Firmaments according to Carl Baugh – by Terry Hurlbut

Carl Baugh theorizes that the firmament of the earth was once made of sugilite.

Sugilite, from the Wessels Mine, Hotazel, Kalahari manganese fields, Northern Cape Province, South Africa. Photo: Bob Lavinsky/, CC BY-SA 3.0 Unportted License

Carl Edward Baugh suggests the Hebrew raquiya (rendered “firmament”) in Genesis chapter 1 can refer to a crystalline canopy, ten miles high, probably made of silicate sugilite a lattice structure. He further suggests a burst of microwave radiation triggered a thermonuclear detonation. This in turn released the “fountains of the great deep” as vertical water and steam jets. These jets then shattered the canopy and caused it to fall to earth, as the deposits of silica and sugilite one finds today.

Any theory of the Global Flood must be feasible. It must also adhere to certain economies of speculation. Without these economies, any form of speculation is possible and would likely destroy the elements of soundness of any theory: falsifiability and predictive value. This paper will examine the Crystalline Canopy Theory to see whether it satisfies these elements.

What are firmaments?

The English word firmament connotes a fixed boundary. The Royal Commission on Bible Translation of 1611, producers of the Authorized or “King James” Version of the Bible, chose this word to connote a “boundary between water and water.”

The Hebrew word they sought to translate is raquiya. Strong’s Dictionary and Concordance renders this as “expanse.” But its root gives the real meaning. No translation of any Hebrew word is complete without its roots.i

The root of raquiya is raqa, meaning “to pound the earth.” So a raquiya is a pounded or beaten object. Again from Strong’s:

7554. raqa, a primary root; to pound the earth (as a sign of passion); by analogy to expand (by hammering); by implication to overlay (with thin sheets of metal); – beat, make broad, spread abroad (forth, over, out, into plates), stamp, stretch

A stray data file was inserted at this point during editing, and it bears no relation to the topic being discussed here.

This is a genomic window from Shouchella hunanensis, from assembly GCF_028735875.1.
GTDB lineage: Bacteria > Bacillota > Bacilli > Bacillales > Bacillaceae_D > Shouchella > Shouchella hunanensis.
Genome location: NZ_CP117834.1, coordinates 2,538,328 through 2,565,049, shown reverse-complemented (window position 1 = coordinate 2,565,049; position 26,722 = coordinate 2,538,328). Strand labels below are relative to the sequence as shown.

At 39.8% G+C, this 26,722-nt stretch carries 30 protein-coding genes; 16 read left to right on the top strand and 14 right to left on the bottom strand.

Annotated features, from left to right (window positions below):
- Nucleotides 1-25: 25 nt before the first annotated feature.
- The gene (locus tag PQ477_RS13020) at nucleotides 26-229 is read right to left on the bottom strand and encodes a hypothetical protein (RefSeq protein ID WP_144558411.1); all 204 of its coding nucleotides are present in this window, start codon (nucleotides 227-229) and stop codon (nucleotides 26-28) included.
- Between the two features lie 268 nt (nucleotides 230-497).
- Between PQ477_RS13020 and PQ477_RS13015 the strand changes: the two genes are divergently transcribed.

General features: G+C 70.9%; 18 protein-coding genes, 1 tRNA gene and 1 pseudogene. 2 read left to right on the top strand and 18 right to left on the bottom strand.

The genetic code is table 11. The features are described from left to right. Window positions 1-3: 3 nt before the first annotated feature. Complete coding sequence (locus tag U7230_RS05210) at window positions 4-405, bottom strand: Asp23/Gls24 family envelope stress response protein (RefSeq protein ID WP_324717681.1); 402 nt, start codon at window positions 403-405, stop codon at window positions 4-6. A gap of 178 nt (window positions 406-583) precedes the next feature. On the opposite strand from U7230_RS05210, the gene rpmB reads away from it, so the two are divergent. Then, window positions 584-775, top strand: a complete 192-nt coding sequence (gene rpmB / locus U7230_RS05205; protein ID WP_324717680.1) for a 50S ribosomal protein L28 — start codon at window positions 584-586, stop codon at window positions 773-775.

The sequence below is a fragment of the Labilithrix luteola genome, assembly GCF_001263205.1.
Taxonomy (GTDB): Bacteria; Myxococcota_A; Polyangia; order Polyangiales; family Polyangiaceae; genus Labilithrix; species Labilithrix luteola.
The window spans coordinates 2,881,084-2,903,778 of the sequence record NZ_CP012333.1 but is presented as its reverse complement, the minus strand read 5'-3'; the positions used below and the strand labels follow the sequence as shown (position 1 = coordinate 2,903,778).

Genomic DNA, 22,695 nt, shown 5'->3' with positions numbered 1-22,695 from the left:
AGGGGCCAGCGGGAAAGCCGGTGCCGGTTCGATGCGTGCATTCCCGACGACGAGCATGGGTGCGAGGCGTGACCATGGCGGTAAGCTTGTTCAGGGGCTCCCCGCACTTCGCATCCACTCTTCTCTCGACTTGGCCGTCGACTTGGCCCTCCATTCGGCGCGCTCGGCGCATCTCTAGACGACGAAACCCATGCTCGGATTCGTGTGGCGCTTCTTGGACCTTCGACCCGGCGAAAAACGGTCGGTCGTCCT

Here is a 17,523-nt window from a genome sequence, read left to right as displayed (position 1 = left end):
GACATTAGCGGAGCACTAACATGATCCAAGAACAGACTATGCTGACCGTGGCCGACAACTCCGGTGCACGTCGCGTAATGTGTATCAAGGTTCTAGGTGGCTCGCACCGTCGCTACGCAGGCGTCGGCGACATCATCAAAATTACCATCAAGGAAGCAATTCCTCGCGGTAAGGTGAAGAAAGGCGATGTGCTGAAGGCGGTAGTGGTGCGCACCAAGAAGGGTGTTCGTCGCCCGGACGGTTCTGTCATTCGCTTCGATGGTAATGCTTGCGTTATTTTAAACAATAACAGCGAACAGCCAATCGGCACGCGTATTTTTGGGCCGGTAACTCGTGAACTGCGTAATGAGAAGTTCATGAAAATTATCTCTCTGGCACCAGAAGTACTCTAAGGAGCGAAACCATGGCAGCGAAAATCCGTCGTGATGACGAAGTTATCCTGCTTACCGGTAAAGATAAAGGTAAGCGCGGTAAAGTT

Obviously from those meanings, a raquiya can be a boundary between earth and sky, a beaten sheet, or a stretched sheet. Recall: the Bible repeatedly speaks of God “stretch[ing] out the heavens like a tent.”

Baugh relies heavily on ancient concepts of the boundary between earth and sky. Clearly he believes such quotes as “Who roofs Thine upper chambers with water, or Who layest the beams of Thine upper chambers in the waters,” are not metaphorical. He takes them literally and tries to explain a literal counterpart in nature for them.

Baugh in fact treats two expansive boundaries. One is the boundary between the atmosphere of earth and the place where God dwells – a region literally beyond space. The other is a crystalline layer between the biosphere of earth (where things live) and the higher reaches of the atmosphere.

The upper firmament: fabric of space

Baugh draws heavily from a new secular concept: the “cosmic web.” This report, dated November 5, 2009 from Agence France-Presse, describes the “cosmic web” best of all:

The most widely accepted cosmological theories predict that matter also clumps on a larger scale in the so-called “cosmic web,” in which galaxies, embedded in filaments stretching between voids, create a gigantic wispy structure.

So says Masayuki Tanaka of the European Southern Observatory. In the report cited, he claimed to have seen the filaments of this web.

But Baugh also discusses matter-antimatter interactions, and suggests that electrons and positrons (anti-electrons) are united in a lattice structure similar to the ionic lattice of ordinary salt. If that’s true, are protons and anti-protons in similar balance? Baugh does not say.

He does say the universe seems to be a gigantic birefringent crystal having an “axis of optical rotation.” In fact the universe does have an axis of physical rotation. This axis, furthermore, coincides with the axis of rotation of our home Galaxy.

But Baugh here cites evidence for light behaving differently depending on its direction of incidence. He provides copious references, but no links, and scant excerpts. This makes evaluation of his evidence difficult. But his assertion of birefringence does recall this widely-accepted fact: that neutrinos definitely have a right-hand bias to their spins. So why shouldn’t the universe have an axis of optical rotation? That would be consistent with what others have already reported.

Testing of this part of Baugh’s theory would be difficult, but perhaps not impossible. Nor would this concept of the universal raquiya, or firmament, be inconsistent with cosmological explanations that John Hartnett (Starlight, Time and the New Physics) and Walter T. Brown (In the Beginning: Compelling Evidence for Creation and the Flood) have offered. As mentioned, evidence that space does have a “fabric” does exist. And every model that calls for a “stretching of the heavens” requires such a fabric. This observer commends Baugh for at least trying to discern what that fabric might be made of, and how God might have put it together.